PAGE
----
10. Taunton J, Hassig CA, Schreiber SL (April 1996). "A mammalian histone deacetylase related to the yeast transcriptional regulator Rpd3p". Science. 272 (5260): 408–11. doi:10.1126/science.272.5260.408. PMID 8602529.
  11. Schreiber SL, Bernstein BE (December 2002). "Signaling network model of chromatin". Cell. 111 (6): 771–8. doi:10.1016/S0092-8674(02)01196-0. PMID 12526804.
  12. (a) Schreiber SL (March 2000). "Target-oriented and diversity-oriented organic synthesis in drug discovery". Science. 287 (5460): 1964–9. doi:10.1126/science.287.5460.1964. PMID 10720315. (b) Burke MD, Berger EM, Schreiber SL (October 2003). "Generating diverse skeletons of small molecules combinatorially". Science. 302 (5645): 613–8. doi:10.1126/science.1089946. PMID 14576427. (c) Burke MD, Schreiber SL (January 2004). "A planning strategy for diversity-oriented synthesis". Angewandte Chemie. 43 (1): 46–58. doi:10.1002/anie.200300626. PMID 14694470.
  13. "The small-molecule approach to biology: Chemical genetics and diversity-oriented organic synthesis make possible the systematic exploration of biology”, S L Schreiber, C&E News, 2003, 81, 51-61.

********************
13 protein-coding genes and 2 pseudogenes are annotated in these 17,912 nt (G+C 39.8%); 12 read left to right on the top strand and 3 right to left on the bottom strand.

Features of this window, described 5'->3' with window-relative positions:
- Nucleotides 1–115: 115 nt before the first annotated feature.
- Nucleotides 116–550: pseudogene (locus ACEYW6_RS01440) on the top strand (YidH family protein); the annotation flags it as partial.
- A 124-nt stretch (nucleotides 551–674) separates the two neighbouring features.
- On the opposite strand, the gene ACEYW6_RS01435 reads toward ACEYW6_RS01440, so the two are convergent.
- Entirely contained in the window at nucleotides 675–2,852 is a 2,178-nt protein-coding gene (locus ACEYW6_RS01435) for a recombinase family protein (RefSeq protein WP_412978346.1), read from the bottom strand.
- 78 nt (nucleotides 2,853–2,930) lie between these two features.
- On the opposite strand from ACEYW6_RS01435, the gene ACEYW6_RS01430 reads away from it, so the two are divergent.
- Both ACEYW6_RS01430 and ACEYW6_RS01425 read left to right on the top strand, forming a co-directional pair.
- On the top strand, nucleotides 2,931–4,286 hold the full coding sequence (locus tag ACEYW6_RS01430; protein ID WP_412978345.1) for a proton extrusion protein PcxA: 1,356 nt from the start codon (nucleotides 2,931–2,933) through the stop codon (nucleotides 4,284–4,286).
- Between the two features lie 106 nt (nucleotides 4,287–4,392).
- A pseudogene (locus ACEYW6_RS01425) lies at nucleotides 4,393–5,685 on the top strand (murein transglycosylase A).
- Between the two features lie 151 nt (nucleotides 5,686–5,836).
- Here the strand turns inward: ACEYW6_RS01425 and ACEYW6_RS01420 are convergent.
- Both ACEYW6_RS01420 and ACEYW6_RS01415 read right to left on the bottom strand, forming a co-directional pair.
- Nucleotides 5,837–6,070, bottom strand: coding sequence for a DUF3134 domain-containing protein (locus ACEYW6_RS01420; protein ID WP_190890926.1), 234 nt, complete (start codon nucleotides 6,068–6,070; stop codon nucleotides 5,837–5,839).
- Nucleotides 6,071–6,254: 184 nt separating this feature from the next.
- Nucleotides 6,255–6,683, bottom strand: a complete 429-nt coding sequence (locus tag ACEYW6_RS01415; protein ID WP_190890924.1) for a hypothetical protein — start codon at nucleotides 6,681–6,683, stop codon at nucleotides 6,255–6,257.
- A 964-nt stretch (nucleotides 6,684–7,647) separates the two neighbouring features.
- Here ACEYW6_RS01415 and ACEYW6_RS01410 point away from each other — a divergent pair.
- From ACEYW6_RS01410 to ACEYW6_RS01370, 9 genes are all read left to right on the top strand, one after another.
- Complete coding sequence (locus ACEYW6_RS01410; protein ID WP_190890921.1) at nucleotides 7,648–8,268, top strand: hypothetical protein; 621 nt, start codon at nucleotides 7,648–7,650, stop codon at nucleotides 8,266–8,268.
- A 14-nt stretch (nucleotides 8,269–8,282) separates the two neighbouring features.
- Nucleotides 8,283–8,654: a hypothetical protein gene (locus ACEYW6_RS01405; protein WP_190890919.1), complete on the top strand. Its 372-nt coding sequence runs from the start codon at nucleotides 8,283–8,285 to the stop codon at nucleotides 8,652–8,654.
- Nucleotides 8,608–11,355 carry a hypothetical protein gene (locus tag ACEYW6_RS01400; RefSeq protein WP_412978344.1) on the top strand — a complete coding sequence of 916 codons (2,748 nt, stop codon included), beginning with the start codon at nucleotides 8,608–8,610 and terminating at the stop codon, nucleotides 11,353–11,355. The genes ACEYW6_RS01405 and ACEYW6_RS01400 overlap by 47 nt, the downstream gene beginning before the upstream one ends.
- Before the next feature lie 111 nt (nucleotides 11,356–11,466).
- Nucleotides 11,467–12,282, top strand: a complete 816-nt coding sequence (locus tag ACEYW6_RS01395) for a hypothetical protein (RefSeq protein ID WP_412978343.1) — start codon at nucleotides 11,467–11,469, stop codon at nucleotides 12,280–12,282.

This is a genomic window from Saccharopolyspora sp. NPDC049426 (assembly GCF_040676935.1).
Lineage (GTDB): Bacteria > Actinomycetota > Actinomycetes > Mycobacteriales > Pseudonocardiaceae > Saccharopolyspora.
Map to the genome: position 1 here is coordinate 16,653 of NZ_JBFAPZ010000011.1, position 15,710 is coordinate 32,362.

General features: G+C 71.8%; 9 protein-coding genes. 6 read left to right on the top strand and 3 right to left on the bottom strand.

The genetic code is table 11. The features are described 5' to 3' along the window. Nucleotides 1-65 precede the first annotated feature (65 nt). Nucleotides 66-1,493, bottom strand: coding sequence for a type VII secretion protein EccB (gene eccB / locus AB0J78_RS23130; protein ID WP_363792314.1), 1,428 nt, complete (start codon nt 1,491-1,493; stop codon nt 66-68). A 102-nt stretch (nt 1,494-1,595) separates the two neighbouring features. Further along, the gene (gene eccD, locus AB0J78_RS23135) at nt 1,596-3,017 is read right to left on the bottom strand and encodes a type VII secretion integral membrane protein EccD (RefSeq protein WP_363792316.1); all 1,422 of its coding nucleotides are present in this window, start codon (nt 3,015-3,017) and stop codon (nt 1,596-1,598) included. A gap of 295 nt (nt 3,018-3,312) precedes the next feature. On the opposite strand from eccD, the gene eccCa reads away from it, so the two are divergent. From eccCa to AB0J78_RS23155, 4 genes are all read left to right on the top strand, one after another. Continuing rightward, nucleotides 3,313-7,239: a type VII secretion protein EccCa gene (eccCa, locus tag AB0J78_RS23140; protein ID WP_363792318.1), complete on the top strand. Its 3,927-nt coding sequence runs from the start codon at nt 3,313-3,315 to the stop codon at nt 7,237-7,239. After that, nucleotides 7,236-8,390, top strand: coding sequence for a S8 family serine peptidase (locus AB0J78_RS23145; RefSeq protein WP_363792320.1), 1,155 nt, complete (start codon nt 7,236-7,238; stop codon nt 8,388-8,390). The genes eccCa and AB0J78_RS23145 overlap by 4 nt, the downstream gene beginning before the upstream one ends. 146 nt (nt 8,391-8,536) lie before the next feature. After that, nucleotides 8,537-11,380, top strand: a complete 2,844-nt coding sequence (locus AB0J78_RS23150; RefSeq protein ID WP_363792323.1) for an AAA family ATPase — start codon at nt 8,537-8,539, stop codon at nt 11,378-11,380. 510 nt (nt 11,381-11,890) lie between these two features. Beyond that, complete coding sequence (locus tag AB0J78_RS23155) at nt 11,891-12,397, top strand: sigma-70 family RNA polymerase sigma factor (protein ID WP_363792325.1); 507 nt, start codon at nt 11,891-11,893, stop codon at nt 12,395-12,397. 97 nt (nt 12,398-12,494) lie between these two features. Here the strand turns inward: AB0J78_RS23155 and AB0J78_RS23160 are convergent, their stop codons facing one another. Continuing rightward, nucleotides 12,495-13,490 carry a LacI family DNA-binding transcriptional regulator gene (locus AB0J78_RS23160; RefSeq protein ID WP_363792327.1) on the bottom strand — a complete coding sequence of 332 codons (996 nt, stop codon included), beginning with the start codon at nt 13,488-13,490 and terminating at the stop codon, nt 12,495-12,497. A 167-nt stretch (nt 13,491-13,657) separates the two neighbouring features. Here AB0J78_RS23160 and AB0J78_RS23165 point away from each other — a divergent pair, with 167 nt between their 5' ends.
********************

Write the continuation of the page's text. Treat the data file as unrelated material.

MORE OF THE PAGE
14. Strausberg RL, Schreiber SL (April 2003). "From knowing to controlling: a path from genomics to drugs using small molecule probes". Science. 300 (5617): 294–5. doi:10.1126/science.1083395. PMID 12690189.
  15. Stockwell BR, Haggarty SJ, Schreiber SL (February 1999). "High-throughput screening of small molecules in miniaturized mammalian cell-based assays involving post-translational modifications". Chemistry & Biology. 6 (2): 71–83. doi:10.1016/S1074-5521(99)80004-0. PMID 10021420.
  16. "Printing Small Molecules as Microarrays and Detecting Protein-Ligand Interactions en Masse" Gavin MacBeath, Angela N. Koehler, Stuart L. Schreiber J. Am. Chem. Soc. 1999, 121, 7967-7968.
  17. MacBeath G, Schreiber SL (September 2000). "Printing proteins as microarrays for high-throughput function determination". Science. 289 (5485): 1760–3. doi:10.1126/science.289.5485.1760. PMID 10976071.
  18. Mayer TU, Kapoor TM, Haggarty SJ, King RW, Schreiber SL, Mitchison TJ (October 1999). "Small molecule inhibitor of mitotic spindle bipolarity identified in a phenotype-based screen". Science. 286 (5441): 971–4. doi:10.1126/science.286.5441.971. PMID 10542155.
  19. Schreiber SL (July 2005). "Small molecules: the missing link in the central dogma". Nature Chemical Biology. 1 (2): 64–6. doi:10.1038/nchembio0705-64. PMID 16407997.